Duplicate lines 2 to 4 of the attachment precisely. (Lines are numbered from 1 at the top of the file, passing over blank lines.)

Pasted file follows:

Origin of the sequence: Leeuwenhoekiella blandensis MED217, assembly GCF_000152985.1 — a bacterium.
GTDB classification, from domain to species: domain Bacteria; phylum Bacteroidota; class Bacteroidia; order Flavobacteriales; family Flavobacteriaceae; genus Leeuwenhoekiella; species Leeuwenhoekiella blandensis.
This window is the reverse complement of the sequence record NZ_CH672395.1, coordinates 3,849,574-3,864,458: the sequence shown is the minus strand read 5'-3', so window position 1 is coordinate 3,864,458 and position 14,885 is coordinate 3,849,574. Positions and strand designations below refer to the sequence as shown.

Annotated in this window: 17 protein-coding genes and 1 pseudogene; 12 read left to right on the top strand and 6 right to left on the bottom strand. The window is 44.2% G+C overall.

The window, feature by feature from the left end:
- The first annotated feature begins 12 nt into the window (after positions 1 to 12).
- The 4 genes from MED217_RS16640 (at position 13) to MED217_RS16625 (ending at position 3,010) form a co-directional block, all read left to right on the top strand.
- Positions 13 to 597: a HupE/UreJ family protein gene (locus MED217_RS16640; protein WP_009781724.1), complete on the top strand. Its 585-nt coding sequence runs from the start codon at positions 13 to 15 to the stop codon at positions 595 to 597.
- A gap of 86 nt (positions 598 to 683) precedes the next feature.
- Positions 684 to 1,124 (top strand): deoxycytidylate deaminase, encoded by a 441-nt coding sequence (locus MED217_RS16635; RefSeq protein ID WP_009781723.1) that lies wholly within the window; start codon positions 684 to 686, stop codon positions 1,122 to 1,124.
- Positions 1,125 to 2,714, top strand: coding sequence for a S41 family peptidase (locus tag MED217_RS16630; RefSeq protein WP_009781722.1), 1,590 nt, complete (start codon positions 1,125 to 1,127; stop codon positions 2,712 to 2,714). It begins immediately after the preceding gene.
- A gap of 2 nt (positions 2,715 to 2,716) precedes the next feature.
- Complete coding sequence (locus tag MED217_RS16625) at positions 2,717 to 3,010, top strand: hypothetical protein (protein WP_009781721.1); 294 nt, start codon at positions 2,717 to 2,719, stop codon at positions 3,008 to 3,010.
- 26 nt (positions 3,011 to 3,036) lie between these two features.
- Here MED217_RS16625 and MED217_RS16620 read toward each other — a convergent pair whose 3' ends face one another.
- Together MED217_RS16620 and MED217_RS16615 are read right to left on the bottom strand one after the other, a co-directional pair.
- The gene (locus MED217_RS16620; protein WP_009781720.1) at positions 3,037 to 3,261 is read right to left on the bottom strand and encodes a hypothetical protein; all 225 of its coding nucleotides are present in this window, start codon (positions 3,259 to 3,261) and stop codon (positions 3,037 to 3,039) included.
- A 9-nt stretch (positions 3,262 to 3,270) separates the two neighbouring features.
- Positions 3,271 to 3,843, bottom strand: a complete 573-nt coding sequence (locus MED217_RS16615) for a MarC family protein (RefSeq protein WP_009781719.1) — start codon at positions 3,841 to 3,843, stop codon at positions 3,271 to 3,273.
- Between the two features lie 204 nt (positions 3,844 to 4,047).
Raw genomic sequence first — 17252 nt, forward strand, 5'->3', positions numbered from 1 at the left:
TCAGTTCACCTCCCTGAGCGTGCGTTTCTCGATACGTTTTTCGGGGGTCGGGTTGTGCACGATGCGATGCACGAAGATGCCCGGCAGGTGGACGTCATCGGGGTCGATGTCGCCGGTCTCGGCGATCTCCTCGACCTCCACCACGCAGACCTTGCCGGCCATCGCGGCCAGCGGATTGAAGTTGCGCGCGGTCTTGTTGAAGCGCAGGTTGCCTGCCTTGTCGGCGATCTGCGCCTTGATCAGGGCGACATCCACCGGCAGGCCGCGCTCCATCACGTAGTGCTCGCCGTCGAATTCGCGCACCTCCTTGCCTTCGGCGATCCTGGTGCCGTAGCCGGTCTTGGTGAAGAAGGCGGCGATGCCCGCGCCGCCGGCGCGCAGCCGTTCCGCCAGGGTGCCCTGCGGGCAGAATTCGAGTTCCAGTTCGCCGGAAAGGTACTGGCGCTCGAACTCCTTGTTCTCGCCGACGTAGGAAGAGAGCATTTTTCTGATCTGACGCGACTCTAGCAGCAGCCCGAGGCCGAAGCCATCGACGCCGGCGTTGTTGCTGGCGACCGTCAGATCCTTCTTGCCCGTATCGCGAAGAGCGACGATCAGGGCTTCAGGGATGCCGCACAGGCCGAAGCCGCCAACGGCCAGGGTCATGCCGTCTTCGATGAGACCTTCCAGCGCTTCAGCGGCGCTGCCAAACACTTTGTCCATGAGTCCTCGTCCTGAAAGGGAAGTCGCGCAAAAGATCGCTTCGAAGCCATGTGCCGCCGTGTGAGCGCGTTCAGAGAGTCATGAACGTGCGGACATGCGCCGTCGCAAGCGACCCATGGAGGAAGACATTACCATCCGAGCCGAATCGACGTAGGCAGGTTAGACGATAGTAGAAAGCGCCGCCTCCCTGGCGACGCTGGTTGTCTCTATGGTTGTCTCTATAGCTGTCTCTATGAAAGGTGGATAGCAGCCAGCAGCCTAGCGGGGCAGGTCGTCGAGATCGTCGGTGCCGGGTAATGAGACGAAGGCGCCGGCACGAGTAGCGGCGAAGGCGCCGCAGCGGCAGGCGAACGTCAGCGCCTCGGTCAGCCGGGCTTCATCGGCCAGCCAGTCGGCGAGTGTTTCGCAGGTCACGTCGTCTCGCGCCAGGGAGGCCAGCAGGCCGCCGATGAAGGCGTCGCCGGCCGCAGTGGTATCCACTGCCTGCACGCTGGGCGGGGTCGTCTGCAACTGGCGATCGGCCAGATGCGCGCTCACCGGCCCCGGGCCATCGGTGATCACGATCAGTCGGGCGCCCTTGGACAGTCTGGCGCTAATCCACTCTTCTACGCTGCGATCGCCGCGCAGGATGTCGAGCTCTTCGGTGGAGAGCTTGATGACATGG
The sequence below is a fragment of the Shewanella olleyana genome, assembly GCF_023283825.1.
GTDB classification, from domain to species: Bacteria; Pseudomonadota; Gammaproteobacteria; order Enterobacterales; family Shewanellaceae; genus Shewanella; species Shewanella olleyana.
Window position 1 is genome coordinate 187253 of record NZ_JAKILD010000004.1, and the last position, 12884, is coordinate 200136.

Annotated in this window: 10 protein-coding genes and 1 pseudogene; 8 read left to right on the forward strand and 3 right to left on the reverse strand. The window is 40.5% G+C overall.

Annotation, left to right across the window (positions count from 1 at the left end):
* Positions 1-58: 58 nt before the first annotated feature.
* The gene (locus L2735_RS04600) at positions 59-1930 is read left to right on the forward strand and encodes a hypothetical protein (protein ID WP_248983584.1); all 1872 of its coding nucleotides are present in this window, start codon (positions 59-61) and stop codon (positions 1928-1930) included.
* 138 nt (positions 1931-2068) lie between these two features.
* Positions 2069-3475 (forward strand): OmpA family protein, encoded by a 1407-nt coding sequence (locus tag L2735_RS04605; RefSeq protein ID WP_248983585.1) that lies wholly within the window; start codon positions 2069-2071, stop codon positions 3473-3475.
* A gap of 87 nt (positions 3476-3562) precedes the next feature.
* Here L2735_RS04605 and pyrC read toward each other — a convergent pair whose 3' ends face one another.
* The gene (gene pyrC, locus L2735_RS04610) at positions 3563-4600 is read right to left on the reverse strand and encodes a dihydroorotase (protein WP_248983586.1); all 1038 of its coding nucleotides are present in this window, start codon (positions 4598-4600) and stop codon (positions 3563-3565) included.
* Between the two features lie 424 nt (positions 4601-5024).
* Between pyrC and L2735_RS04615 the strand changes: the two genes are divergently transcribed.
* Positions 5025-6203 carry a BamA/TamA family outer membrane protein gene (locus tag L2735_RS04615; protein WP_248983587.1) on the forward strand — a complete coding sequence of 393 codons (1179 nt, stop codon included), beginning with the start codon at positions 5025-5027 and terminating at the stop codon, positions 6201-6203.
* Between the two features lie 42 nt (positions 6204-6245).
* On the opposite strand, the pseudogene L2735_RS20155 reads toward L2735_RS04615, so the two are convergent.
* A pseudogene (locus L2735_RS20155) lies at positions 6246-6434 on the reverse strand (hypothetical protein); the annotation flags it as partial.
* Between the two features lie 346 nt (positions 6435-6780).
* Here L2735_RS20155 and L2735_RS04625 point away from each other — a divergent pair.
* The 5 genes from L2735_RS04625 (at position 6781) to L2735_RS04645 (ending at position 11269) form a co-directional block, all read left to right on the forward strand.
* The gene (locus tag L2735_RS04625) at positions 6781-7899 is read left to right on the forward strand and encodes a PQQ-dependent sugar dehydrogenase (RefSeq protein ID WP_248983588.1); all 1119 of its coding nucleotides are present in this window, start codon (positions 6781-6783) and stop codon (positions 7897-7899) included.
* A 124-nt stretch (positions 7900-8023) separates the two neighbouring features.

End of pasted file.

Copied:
GTDB classification, from domain to species: domain Bacteria; phylum Bacteroidota; class Bacteroidia; order Flavobacteriales; family Flavobacteriaceae; genus Leeuwenhoekiella; species Leeuwenhoekiella blandensis.
This window is the reverse complement of the sequence record NZ_CH672395.1, coordinates 3,849,574-3,864,458: the sequence shown is the minus strand read 5'-3', so window position 1 is coordinate 3,864,458 and position 14,885 is coordinate 3,849,574. Positions and strand designations below refer to the sequence as shown.

Annotated in this window: 17 protein-coding genes and 1 pseudogene; 12 read left to right on the top strand and 6 right to left on the bottom strand. The window is 44.2% G+C overall.